After accessing the Central Bank of Nigeria’s (CBN) Health Sector Support Facility, operators in the pharmaceutical industry who are beneficiaries are having problem converting the borrowed intervention fund into foreign exchange (forex) for equipment purchase.
They are worried that due to scarcity of forex, many of them are already losing in two fronts occasioned by inflation and depreciation of the Naira. The N100 billion credit support intervention fund is part of proactive measures to cushion the impact of the Coronavirus (COVID-19) pandemic in Nigerian economy.
Consequently, the President of the Pharmaceutical Society of Nigeria (PSN), Mazi Sam Ohuabunwa, said beneficiaries of the funds have now been placed in a position that they are unable to generate necessary cash flow to meet the debt obligation and repay the loan as laid down in the conditions for accessing the fund.
Ohuabunwa, therefore, appealed to the Federal Government and the CBN to extend the moratorium, cut interest rate and extend repayment period of the fund.
He made the appeal during the Finance Correspondents Association of Nigeria (FICAN) webinar workshop with the theme “Nigeria manufacturing sector and CBN N100 billion Healthcare Intervention Fund, Opportunities, Challenges and post Covid-19 Expectations.”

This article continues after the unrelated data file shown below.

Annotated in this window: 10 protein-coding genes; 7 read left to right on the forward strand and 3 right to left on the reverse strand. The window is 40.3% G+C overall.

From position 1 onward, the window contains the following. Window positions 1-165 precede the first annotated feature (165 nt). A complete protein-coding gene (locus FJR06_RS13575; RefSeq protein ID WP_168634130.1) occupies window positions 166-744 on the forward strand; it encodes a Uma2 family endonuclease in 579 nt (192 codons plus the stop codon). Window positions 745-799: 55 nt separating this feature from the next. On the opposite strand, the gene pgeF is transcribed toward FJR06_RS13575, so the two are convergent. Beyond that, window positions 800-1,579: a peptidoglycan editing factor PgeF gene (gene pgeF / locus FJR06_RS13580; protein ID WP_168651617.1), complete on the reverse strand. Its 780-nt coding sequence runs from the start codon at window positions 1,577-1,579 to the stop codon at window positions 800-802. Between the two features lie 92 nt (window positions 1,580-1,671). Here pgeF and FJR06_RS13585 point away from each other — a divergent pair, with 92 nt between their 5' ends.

He said that the funds represents a boost to the healthcare manufacturing sector which is fashioned to enhance the wellbeing of Nigerians, boost productivity and enhance employment through expansion of production lines, but prevailing factors serves as drawback to achieving the objectives of the funds which appeared to have placed greater burden on the pharmaceutical companies that have so far accessed it.
While lauding the N100 billion intervention fund as major response to the sector from the Federal Government, the PSN president said that beneficiaries of the fund are currently battling with challenges of securing foreign exchange to pay for the healthcare equipment tied to the funds to enhance expansion and boost productivity.
The problem occasioned by forex scarcity, he said, is further compounded by the divergent exchange rate, instability of the rates and devaluation of the; local currency which has further watered down the value of the funds.
The PSN president affirmed that while the moratorium for the fund is pegged at one year, with single digit interest rate, and factoring challenges posed by the prevailing economic condition, the CBN, he appealed, need to reconsider extending the moratorium period to two years, drop the interest rate further and extend the debt repayment period.
He further appealed to the CBN to make special forex provision for the health sector to enable them deploy the borrowed funds in the importation of equipment. “Give us direct forex line instead of leaving us to the mercy of the commercial banks,” he added.